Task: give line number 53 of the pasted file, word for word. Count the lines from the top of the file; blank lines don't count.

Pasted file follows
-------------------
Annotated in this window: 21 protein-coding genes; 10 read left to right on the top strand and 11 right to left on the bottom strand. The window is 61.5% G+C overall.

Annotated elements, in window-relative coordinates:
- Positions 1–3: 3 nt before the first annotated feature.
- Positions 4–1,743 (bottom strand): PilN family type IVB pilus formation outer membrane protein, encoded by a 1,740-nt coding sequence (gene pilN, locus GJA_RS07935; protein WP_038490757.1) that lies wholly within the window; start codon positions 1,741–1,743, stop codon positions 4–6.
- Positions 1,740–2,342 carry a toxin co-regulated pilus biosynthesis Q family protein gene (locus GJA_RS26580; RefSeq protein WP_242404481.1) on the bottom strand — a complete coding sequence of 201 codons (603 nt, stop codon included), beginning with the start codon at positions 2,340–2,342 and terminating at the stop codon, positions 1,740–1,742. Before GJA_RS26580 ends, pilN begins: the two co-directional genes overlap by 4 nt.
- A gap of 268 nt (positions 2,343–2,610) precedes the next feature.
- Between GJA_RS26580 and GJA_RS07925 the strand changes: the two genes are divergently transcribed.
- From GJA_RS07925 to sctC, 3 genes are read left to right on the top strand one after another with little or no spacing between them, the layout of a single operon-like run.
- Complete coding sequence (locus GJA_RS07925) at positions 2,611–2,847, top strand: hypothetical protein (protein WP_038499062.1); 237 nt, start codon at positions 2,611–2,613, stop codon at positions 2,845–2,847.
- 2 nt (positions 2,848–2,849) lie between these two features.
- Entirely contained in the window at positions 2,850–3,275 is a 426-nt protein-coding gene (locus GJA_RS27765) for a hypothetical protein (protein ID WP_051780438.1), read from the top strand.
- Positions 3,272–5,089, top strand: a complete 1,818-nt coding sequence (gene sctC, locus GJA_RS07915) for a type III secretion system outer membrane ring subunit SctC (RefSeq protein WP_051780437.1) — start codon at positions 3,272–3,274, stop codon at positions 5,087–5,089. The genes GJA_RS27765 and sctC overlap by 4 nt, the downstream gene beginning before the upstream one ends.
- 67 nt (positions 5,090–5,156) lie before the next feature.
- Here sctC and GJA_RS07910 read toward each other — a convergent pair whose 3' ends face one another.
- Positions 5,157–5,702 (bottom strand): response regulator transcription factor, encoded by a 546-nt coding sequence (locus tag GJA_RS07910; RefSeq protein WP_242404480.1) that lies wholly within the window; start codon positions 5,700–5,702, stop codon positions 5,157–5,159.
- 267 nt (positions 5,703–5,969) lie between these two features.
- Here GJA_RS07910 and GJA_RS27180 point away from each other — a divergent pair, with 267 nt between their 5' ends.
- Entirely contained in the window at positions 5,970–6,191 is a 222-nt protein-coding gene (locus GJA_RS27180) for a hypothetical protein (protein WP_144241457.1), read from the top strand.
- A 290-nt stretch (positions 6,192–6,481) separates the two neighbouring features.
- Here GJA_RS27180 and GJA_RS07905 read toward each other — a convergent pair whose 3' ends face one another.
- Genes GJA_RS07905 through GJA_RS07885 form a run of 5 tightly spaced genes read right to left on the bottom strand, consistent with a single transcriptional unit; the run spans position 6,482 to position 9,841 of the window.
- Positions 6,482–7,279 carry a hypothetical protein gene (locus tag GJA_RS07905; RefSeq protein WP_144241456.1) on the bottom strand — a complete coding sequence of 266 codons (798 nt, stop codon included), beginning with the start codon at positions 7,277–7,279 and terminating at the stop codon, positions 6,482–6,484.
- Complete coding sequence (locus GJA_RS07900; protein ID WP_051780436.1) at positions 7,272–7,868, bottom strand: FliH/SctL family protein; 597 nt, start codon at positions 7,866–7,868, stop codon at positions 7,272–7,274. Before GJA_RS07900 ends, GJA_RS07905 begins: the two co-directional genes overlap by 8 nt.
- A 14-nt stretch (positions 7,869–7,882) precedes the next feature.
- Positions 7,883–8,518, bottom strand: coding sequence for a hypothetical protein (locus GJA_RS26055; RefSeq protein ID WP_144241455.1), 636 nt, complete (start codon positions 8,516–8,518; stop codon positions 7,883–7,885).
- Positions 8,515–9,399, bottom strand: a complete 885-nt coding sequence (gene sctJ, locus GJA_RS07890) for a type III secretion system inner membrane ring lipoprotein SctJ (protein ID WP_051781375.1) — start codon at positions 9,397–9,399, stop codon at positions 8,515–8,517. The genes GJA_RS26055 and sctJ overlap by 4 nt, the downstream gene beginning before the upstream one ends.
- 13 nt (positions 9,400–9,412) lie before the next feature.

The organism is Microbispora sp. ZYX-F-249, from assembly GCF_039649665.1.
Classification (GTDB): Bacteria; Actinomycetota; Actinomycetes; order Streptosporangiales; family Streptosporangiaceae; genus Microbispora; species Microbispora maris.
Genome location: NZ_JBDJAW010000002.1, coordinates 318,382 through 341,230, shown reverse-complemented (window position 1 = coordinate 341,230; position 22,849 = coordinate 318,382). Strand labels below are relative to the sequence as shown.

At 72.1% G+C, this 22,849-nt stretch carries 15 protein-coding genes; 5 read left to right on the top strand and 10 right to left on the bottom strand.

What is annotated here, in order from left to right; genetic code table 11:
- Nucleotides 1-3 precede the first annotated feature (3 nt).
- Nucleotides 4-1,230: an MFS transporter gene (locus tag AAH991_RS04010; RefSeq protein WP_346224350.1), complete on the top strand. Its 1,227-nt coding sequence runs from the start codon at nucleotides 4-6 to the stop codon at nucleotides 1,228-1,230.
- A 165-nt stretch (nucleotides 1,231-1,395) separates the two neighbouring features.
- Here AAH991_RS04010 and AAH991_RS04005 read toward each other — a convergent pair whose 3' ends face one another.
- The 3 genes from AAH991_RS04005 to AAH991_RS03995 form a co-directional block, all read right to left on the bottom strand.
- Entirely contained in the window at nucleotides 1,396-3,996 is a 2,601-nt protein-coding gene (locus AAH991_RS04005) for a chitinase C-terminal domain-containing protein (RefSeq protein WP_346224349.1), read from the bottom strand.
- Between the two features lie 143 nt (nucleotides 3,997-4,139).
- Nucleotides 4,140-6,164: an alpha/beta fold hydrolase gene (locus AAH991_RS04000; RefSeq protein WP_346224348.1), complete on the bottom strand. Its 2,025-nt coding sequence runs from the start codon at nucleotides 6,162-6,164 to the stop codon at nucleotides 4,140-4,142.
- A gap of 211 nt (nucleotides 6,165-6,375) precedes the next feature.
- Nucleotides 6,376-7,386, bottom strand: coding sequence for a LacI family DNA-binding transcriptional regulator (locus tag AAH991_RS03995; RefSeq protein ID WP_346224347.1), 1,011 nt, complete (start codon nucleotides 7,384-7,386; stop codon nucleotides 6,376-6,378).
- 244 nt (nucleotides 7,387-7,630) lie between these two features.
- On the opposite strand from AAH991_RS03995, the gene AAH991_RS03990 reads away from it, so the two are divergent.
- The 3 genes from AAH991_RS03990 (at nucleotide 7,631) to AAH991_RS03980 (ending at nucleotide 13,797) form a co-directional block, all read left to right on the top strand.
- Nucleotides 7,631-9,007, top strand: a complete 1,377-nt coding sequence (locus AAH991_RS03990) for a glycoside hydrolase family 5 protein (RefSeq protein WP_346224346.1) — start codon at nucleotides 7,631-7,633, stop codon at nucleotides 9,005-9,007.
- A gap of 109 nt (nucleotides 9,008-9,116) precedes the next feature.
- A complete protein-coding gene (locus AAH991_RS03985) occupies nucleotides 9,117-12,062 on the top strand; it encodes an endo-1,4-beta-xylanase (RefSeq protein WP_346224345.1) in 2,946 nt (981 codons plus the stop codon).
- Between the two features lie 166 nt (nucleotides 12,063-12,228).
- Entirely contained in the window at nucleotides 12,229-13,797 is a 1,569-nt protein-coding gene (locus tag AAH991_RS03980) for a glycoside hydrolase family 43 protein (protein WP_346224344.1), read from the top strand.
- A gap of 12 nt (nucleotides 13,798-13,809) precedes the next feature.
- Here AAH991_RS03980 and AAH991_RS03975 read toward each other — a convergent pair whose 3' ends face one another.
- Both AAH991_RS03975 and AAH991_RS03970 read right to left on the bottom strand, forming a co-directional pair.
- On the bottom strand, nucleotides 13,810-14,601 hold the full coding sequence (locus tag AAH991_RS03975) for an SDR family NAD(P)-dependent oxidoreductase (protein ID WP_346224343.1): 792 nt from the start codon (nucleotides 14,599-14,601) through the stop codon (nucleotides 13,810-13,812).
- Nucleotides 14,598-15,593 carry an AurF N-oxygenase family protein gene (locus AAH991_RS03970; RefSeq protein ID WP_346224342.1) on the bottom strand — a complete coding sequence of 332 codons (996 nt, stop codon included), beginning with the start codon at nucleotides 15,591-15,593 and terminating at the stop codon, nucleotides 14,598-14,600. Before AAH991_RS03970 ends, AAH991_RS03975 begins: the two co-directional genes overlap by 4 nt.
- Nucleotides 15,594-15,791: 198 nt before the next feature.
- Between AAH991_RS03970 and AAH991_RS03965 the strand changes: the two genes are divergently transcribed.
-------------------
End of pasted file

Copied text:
- Both AAH991_RS03975 and AAH991_RS03970 read right to left on the bottom strand, forming a co-directional pair.